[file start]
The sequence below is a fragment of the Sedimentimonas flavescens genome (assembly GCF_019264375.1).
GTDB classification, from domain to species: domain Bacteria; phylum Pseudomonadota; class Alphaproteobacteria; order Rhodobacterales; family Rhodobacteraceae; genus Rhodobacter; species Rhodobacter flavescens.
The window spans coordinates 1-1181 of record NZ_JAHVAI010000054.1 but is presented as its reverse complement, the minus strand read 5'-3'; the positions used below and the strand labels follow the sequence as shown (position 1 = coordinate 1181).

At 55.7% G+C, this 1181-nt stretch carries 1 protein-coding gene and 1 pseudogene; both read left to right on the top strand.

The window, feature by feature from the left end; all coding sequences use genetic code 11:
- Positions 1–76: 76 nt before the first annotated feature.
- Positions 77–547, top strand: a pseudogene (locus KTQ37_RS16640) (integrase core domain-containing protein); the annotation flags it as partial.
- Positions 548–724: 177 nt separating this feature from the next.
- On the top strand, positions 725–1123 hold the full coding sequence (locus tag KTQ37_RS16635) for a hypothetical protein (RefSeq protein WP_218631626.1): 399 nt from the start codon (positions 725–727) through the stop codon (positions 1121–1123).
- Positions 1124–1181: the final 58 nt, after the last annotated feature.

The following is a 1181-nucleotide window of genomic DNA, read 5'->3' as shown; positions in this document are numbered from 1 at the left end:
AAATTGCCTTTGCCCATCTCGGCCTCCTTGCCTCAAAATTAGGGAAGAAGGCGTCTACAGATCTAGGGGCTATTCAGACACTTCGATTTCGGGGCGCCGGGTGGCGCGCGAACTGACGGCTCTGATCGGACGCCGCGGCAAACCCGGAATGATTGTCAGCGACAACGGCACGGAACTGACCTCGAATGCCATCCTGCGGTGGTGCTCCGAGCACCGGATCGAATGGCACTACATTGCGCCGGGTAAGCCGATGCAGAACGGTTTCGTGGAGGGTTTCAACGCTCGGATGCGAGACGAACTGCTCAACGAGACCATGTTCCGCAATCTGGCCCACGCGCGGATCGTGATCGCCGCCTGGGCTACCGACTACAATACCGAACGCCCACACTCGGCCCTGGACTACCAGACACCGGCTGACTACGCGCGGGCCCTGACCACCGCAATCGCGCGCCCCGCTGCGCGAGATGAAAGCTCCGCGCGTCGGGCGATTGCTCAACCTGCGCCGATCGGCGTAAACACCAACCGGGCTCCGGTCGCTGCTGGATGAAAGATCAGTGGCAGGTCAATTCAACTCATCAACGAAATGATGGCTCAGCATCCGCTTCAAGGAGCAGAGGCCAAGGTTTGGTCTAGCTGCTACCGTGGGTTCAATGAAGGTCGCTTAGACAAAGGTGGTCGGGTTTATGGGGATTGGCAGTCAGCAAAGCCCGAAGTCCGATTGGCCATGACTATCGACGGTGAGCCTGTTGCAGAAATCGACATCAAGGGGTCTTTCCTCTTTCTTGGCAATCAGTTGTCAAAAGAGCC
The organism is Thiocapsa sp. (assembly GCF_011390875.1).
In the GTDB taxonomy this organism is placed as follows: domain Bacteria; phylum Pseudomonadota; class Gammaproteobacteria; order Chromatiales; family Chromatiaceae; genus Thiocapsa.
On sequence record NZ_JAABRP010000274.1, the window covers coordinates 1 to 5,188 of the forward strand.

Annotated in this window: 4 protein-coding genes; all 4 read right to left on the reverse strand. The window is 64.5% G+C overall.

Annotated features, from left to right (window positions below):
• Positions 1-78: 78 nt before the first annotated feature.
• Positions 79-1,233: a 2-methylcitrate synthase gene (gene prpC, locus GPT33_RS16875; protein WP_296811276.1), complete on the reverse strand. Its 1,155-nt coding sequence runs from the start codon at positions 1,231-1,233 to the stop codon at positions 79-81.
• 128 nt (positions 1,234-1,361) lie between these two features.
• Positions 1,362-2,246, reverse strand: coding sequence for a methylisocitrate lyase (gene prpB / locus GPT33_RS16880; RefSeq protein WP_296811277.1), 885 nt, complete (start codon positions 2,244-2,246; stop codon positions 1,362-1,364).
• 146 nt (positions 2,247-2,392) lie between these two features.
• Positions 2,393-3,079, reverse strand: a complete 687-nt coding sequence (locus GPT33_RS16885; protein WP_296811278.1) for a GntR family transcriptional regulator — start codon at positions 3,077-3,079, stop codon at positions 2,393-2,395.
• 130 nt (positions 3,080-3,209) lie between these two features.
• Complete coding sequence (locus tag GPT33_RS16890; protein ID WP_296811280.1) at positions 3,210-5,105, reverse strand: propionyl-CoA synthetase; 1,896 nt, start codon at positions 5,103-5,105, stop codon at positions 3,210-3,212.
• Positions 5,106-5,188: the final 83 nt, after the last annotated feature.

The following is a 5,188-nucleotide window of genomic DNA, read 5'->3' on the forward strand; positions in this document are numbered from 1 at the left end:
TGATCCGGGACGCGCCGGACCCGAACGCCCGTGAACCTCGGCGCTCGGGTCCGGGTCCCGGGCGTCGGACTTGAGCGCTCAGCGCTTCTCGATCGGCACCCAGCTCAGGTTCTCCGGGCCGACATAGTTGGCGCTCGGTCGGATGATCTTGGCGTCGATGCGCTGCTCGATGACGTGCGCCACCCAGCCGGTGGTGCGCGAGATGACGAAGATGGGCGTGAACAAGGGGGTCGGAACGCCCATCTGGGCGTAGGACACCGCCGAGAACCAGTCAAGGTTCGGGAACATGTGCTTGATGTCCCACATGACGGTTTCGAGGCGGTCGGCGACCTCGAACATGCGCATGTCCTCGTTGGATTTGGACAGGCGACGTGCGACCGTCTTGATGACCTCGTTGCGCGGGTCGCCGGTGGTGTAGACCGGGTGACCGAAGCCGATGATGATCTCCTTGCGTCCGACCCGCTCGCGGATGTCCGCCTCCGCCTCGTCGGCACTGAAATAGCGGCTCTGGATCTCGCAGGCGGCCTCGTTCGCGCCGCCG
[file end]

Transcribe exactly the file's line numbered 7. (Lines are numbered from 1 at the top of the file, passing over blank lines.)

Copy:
- Positions 77–547, top strand: a pseudogene (locus KTQ37_RS16640) (integrase core domain-containing protein); the annotation flags it as partial.